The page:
KEEP AN EYE OUT for signs of houseplant pests like spider mites, mealybugs and scale insects. If tackled before they get out of hand, nonchemical methods are usually successful: a simple shower, insecticidal soap spray (as directed on label) or with the most tenacious (like mealybugs) sometimes an alcohol swab and Q-tip. Overwatering is the biggest risk to houseplants in winter…go easy.
I DON’T FEED in the low-light months, but by late January or early February, as plants begin to notice slightly longer days, I resume by feeding them weekly and weakly (half-strength dilute organic liquid every week or so). I started watering my Clivia again, both yellow- and orange-flowered ones, by the way.
trees & shrubs
IF THE PERFECT COMBINATION OF not-too-deep snow (or none) but still-frozen or at least not-muddy soil occurs on a sunny day, get out and prune. Fruit trees, like my old apples, benefit from a late-winter cleanup; here’s how. First: Are all your cutting tools sharp, blades cleaned, moving parts oiled? I’ll wait a bit longer to cut back twig willows and dogwoods because I’m so enjoying the show. Maybe March with those.
ALWAYS BE on the lookout for dead, damaged, diseased wood in trees and shrubs and prune them out as discovered. This is especially important in winter, with its harsher, windy weather, where weaknesses left in place invite tearing and unnecessary extra damage. Remove suckers and water sprouts, too.
BUT DON’T RUSH: Keep feet on mulch, stone or gravel paths—off the lawns and out of beds—if January thaws prove warm enough to soften the ground. Mucking around in mud wrecks the soil.
CONIFER RESEARCH: Take note in your local travels (or in books), of conifers that look good to you, and think about adding a few to the garden come spring. Some of my favorite colorful conifers.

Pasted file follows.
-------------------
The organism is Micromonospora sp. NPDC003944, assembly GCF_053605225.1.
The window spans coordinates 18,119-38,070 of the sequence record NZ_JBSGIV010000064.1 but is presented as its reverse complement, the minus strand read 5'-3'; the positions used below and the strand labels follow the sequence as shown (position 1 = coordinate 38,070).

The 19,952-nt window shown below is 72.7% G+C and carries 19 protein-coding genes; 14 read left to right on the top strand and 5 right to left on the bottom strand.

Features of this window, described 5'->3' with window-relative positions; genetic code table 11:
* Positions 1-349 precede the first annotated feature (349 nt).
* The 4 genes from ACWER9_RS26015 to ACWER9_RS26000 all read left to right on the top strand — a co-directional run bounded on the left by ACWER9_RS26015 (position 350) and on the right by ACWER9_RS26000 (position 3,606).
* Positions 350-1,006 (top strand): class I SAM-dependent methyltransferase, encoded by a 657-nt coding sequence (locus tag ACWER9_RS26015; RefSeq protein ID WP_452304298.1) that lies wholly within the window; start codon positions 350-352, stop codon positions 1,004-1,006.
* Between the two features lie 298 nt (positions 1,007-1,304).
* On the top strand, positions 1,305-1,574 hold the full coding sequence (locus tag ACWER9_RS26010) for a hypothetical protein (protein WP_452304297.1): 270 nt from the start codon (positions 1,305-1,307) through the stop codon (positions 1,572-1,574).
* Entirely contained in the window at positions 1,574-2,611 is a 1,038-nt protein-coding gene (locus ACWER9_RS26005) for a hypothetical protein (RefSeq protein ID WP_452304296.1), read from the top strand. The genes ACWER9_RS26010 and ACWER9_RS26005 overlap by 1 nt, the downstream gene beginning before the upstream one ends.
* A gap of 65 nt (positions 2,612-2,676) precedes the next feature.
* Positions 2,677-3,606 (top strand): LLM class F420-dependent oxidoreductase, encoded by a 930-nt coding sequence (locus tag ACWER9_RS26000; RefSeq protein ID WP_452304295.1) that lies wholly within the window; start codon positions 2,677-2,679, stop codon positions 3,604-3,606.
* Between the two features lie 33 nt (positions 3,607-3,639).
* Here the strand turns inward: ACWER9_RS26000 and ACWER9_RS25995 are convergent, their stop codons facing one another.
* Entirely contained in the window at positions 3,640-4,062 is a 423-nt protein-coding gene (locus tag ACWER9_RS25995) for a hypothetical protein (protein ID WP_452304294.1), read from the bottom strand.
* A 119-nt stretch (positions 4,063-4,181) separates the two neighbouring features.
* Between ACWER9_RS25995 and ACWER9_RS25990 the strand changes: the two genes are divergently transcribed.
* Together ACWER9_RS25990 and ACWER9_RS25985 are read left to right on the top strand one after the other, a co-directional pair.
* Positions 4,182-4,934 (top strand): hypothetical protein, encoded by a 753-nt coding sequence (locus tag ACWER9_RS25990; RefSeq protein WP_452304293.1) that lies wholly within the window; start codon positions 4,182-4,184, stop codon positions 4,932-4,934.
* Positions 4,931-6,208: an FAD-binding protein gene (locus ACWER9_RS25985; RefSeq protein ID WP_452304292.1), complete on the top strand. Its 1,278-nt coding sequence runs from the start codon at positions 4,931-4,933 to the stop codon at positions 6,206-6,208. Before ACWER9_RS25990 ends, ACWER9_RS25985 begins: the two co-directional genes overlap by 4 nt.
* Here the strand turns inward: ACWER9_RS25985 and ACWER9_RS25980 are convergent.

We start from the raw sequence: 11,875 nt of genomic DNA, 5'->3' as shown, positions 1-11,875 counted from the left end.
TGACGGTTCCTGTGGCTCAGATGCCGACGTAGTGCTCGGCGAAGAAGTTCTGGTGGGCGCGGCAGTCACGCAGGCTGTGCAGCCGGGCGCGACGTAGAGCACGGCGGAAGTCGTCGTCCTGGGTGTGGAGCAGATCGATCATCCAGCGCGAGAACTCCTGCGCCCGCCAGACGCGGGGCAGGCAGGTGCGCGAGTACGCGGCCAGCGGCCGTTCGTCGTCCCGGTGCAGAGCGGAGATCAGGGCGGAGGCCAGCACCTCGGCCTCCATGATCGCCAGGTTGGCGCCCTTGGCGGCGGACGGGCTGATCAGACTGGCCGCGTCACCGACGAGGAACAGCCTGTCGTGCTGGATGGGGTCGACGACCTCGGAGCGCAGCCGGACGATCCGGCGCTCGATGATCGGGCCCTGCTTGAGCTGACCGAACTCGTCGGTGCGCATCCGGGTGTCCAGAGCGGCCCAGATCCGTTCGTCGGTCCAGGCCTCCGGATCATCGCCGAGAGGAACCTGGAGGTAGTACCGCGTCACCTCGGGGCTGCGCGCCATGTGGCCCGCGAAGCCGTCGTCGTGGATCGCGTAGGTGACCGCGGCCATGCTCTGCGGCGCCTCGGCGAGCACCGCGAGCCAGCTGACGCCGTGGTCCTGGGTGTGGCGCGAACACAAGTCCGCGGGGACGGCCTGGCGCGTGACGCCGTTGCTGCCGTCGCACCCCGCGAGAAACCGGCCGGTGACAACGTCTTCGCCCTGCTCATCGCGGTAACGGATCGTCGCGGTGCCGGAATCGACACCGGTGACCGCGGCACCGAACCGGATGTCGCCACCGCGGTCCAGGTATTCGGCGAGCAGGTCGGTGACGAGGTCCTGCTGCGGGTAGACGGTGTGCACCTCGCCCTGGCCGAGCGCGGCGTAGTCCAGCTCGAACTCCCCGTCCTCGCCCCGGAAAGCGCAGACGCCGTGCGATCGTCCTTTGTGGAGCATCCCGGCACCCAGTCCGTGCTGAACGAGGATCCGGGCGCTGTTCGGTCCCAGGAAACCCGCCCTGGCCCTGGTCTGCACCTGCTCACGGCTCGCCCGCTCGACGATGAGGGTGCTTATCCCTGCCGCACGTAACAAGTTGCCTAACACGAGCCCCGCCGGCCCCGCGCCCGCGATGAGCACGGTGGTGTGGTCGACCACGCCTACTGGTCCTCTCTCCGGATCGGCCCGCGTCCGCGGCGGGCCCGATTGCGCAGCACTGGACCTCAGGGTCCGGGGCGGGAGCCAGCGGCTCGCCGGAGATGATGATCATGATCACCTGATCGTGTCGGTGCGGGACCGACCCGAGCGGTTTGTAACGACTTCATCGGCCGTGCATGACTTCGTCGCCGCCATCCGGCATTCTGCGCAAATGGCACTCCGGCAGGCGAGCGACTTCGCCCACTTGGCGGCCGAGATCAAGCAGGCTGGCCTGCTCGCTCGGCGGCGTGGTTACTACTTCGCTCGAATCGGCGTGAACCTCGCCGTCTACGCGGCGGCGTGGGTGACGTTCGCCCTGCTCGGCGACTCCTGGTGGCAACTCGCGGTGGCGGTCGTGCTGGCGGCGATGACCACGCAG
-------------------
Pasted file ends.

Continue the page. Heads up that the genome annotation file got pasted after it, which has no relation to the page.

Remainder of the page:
SCOUT FOR VIBURNUM BEETLE egg cases on bare viburnum twigs October through April. Remove cases by pruning off affected wood to reduce larvae and beetle issues. The bump-like cases are usually on the underside of youngest twigs. (I also watch in May for larvae hatch and rub the twigs then to squash the emerging pests I missed.)
VOLE AND MOUSE PATROL CONTINUES, in perpetuity: I am still setting out mousetraps under my special homemade boxes in the gardens where I see any activity, to reduce them in my beds and borders.
DID YOU CLEAR TURF OR WEEDS from the area right around the trunks of fruit trees and ornamentals to reduce winter damage by rodents and rabbits? Hardware cloth collars should be in place year-round as well.
pantry, cellar, shed
BE SURE TO CHECK stored vegetables (“one bad apple…” and all that, you know). My garlic doesn’t make it all the way through the year in the cellar so about now I freeze some, as whole cloves. Like this. Ditto with onions if needed to keep them fresh, not sprouting. Remember the ideal storage conditions for each crop?
TENDER ORNAMENTAL PLANTS in the cellar, garage, shed need a check, too–and perhaps water in some cases, or culling of any bulbs that have started to soften and may taint the rest. How and where I stash everything non-hardy. The rosemary’s handled this way; the fig is over here.
NOTE: All chores are based on my Zone 5B Berkshires MA/Hudson Valley NY location; adjust accordingly.